usually feel that people fall into a love or hate category when it comes to peanut butter, the later being of rarity these days what with all the dreamy varieties and versions available. I embrace all that can be combined with it favouring the blackcurrant jam toast. However if you’ve not tried celery sticks dipped in peanut butter yet then you can thank me later for the introduction. Having mentioned the vast choice we now have for this delicious American spread, sadly I hate to admit that a cheap jar works wonders here. Save your fancy and expensive cashew, pecan and peanut blend for your sourdough toast at brunch y’all.
With no need to continue my expressive love of peanut butter, chicken satay is like a warm hug when wrapped comfortingly in the soft hand of a loveable flatbread with a crunchy, fresh salad. And this recipe really can be served in many ways as mentioned below. I prefer whole thighs rather than diced breast as they have far more flavour and texture. Served with a spoonful of the rich, spicy sauce, a zesty salad and some pillowey flatbreads. Alternatively, chop, coat and wrap the chicken and salad in the mits of a floury flatbread or flat wrap and dive in hands or face only. Use any combination of salad you like but whatever you do, coat liberally with lemon! It cuts through the rich and creamy peanut sauce welcomingly and essentially.
NOTE: If you haven’t tried making peanut butter before its really really simple provided you have a food processor! See here
Adapted from Nigel Slater.
- 4-8 chicken thighs, de-bonded (allow for 1-2 each depending on starter/main serving size)
- 1 small onion, chopped
- 2 cloves garlic, crushed
- Thumb ginger, grated
- 1 tbsp lemongrass paste
- 1 large red chilli, chopped finely
- 1-2 limes
- 125ml crunchy peanut butter
- 250ml water
- Bunch coriander, chopped
- Sunflower or light, flavourless oil.
Salad & Sides
- 1 cucumber, chopped into batons
- 4 little gems lettuce, leaves picked
- Handful radishes, sliced finely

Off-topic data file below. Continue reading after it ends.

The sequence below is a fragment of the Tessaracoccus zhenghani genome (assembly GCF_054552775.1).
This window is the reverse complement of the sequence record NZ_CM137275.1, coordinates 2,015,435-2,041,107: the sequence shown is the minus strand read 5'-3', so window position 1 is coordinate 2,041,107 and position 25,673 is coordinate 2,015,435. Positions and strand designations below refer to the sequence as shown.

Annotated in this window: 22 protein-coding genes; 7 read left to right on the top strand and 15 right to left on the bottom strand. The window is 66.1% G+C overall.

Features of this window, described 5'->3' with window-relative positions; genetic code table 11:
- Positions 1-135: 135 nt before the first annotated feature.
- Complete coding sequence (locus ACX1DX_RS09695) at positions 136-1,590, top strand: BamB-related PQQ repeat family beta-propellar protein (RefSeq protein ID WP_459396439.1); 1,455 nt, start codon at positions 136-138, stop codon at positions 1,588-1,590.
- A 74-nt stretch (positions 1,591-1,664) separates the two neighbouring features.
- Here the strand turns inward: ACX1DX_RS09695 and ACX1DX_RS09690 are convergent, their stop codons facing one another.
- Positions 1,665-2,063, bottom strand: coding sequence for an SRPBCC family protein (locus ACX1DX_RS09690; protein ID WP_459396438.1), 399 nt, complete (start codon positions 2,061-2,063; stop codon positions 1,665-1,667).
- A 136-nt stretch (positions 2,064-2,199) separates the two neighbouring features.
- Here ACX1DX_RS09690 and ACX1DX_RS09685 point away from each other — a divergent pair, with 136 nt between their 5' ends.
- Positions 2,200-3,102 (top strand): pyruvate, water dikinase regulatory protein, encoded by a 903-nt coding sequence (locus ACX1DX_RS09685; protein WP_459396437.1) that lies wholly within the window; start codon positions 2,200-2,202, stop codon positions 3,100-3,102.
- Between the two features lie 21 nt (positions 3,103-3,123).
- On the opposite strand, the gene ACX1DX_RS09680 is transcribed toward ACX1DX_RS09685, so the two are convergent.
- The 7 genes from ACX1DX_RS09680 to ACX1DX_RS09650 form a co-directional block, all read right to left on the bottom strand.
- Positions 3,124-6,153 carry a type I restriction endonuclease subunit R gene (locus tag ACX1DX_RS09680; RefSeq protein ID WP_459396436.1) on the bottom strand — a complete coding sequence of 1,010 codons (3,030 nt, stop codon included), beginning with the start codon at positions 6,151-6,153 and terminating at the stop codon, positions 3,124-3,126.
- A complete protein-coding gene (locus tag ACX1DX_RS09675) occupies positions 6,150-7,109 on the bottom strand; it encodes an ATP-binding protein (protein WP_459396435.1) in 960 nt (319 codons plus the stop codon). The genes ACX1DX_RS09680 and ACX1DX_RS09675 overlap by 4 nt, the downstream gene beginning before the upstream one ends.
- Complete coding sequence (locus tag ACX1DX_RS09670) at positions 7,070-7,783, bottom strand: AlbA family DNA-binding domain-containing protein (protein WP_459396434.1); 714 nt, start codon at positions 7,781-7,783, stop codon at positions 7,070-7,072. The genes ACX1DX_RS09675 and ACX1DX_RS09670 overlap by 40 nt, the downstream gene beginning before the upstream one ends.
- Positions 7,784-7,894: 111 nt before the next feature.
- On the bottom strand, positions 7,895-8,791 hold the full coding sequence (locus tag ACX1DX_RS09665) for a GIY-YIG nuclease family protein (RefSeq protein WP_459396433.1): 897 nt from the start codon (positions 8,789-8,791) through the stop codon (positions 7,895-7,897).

- Bunch spring onions, sliced as preferred
- 1 lemon
- Handful coriander, chopped
- Flatbreads (homemade, see here)
- Preheat the oven to 190°C and begin with the chicken. Heat a hot frying pan with a tbsp of sunflower oil on a high heat. Fry the chicken skin side down until crispy and golden. Turn the thighs over and seal on the other side. Remove from the pan and place in a baking tray. Finish cooking in the oven for about 15-20 minutes while you make the sauce.
- Using the same pan, reduce the heat and soften the chopped onion for about 5 minutes. Add the ginger, garlic, chilli and lemongrass and fry for just a few minutes being careful not to burn it – the garlic in particular.
- Next add the peanut butter and stir well and continuously to combine with the aromats. Reduce the heat to a low and add half the water. Stir to combine.
- The sauce will bubble and thicken as you do this so add the rest of the water when needed, a whisk is useful here.
- Keep on a very low heat to warm through, adding a splash more water if you require a thinner consistency.
- Add the salad ingredients to a large bowl and squeeze over a generous squeeze of lemon and seasoning.
- By now the chicken should have finished cooking, remove from the oven and set aside to rest for a moment while you put the final touches to the sauce.
- Add the juice of 1 large lime. Taste – if it needs more to cut through the richness then add another squeeze. Add a handful of the coriander and stir to combine saving the remaining herbs for serving.
- Serving is up to you – I prefer to place the thighs gently in the sauce to ensure the skin you worked hard to crisp up remains crispy and then serve the whole dish on the table for people to help themselves from – thighs and sauce scattered with the leftover coriander. Alternatively, you can chop the chicken pieces into bite sized chucks and stir thoughout the sauce to coat entirely and serve in your flatbreads/lettuce leaves like a wrap.